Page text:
One of the realities Cincinnati has yet to wake up to is that city parking is insanely, INSANELY, cheap there. Here in Beantown it's far from unheard of to drop $20 for Red Sox game parking in an open off-street lot. You've kissed goodbye to ten bucks the instant your vehicle enters a garage at the airport. Downtown lots and "structures," as well as those in eastern Cambridge and other areas with high workplace concentrations, pitch $8/hour as if it's the deal of a lifetime. (And yes, nearly every city and town in eastern Massachusetts has its parking revenues, tickets, etc handled by one private contractor or another.) We also have the Mass. Turnpike and several bridges that have to have coins/bills kept at the ready for.
If this looming parking "nightmare" (which is far from that) compels a few hundred people to think the unthinkable - support and maybe even USE mass transit - then so much the better. Perhaps all of a sudden the streetcar isn't such a bad idea after all.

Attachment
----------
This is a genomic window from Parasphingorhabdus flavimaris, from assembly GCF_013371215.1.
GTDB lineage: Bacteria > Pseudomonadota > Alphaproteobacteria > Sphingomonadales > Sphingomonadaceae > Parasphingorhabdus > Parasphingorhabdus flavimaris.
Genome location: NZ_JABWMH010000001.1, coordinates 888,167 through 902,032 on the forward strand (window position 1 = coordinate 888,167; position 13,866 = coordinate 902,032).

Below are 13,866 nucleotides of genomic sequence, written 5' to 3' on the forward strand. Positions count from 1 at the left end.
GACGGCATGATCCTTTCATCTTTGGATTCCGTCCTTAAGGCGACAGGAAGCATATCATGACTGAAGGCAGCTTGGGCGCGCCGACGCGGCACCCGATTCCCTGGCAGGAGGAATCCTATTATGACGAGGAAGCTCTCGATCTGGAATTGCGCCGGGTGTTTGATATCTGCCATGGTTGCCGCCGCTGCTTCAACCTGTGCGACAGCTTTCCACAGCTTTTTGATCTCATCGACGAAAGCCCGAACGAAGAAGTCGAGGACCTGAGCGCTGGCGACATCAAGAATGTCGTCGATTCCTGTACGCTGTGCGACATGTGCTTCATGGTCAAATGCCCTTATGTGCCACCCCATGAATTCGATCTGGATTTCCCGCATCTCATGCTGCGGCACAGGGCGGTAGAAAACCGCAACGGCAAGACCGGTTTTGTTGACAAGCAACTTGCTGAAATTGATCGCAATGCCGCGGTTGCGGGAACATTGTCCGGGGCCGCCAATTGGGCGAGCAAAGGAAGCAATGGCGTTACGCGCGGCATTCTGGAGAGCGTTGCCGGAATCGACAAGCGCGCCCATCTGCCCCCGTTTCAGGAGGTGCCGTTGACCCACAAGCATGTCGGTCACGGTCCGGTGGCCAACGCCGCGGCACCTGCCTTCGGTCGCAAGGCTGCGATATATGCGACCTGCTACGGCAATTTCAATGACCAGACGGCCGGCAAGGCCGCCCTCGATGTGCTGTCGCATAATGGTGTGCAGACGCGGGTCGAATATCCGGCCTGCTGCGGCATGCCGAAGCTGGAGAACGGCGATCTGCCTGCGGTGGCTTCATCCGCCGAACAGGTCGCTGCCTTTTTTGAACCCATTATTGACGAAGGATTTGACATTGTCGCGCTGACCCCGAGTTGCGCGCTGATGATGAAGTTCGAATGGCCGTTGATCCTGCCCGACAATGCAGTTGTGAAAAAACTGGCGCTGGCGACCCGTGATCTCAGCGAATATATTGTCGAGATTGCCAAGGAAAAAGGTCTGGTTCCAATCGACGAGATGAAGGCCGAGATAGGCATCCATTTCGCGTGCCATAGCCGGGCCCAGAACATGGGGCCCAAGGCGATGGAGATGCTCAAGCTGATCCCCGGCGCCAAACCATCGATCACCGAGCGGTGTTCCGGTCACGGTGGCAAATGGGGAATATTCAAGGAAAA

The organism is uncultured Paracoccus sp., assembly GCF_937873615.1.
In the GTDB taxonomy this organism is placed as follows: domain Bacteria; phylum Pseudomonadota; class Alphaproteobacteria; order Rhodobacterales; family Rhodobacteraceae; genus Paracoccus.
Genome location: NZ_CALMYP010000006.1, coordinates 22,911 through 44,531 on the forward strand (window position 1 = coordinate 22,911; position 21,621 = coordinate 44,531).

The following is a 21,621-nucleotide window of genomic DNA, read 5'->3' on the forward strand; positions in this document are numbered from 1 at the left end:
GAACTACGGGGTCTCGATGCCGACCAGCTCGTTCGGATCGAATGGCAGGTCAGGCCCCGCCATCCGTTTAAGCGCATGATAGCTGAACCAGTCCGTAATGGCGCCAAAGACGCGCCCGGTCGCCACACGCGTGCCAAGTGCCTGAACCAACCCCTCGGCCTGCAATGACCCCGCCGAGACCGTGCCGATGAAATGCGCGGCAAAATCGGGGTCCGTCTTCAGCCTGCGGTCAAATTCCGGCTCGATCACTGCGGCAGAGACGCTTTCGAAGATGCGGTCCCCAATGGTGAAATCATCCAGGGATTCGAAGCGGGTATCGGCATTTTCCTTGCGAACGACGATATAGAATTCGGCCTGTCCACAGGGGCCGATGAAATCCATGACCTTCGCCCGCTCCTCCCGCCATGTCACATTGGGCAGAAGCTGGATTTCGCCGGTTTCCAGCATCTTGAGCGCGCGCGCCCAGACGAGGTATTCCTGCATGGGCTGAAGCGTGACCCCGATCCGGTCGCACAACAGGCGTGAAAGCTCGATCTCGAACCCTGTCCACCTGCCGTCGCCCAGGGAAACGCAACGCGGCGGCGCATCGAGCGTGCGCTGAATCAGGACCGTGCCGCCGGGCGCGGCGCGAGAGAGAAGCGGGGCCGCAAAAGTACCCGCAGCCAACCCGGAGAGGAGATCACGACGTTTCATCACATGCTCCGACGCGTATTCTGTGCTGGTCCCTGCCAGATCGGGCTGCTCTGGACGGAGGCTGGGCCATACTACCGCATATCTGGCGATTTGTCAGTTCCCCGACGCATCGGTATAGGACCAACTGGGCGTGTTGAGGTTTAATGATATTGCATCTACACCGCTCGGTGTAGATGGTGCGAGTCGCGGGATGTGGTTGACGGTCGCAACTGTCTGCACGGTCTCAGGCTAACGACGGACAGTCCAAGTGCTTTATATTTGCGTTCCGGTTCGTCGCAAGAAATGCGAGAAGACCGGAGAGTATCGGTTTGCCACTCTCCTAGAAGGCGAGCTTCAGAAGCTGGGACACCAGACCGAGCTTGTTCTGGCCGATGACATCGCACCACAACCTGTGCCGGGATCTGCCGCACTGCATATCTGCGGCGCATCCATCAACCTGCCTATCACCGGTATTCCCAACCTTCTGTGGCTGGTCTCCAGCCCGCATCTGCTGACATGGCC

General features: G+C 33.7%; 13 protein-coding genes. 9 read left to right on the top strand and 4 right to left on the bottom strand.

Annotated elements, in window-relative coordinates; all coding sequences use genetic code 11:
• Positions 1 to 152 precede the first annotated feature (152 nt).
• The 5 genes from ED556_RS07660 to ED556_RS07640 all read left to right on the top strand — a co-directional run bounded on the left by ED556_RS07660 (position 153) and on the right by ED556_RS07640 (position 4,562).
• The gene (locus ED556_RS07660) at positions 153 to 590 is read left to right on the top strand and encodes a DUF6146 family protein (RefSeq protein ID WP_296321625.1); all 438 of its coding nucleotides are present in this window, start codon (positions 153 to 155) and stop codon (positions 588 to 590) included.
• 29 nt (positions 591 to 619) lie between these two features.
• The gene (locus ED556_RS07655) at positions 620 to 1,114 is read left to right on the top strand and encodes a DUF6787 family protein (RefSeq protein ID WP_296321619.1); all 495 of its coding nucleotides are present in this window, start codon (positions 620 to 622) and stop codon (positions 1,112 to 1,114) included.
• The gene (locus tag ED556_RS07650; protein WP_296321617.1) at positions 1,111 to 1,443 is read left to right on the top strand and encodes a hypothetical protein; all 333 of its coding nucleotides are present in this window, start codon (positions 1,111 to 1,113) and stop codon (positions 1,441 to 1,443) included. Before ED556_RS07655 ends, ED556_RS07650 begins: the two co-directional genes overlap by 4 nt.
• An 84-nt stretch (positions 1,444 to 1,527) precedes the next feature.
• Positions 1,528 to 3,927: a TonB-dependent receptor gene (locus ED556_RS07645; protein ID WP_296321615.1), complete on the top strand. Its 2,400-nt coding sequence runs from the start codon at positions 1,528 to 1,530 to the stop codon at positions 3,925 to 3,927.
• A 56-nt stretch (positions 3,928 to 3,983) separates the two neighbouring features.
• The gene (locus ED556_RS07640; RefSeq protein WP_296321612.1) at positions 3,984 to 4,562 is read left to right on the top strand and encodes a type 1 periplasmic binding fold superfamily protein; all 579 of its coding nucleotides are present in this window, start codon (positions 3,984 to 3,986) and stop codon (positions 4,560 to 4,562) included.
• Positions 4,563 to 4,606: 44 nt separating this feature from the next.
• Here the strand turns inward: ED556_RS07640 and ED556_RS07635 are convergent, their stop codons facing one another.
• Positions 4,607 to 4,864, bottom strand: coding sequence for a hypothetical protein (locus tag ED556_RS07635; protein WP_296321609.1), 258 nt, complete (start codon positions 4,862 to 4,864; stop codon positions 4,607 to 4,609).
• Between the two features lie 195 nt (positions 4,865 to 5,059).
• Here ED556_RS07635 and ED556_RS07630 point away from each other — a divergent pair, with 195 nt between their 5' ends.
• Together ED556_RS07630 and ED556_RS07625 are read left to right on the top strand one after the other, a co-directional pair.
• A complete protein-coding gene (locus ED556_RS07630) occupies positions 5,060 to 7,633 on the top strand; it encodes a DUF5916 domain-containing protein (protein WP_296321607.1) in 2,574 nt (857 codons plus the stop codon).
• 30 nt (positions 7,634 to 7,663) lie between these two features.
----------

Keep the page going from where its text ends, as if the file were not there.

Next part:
Population and salaries are also much higher in Boston. I doubt Cincinnati could withstand such high rates. it's all relative in the end.

Quote:
Originally Posted by natininja View Post
Hopefully, three years from now there is a noticeably larger tax base, and there is a noticeably smaller city payroll (through attrition). Add in a new governor who restores local funds, and the budget for 2016 might not look so bad.

One can hope.
Doubt a different governor is going to restore the LGF without raising taxes and raising taxes isn't going to sit well with the electorate.

Quote:
Originally Posted by kjbrill View Post
The above appears the idea to reduce the pension fund shortfall went out the window somewhere. While it was never expected to solve the pension fund problem, I thought it would at least put a sizable dent in it. If it is going to do nothing for the pension fund then that anchor is still lurking out there, but the City has negotiated away part of its long term income to be able to address that or other expenses. Anybody else think this could be a little short-sighted?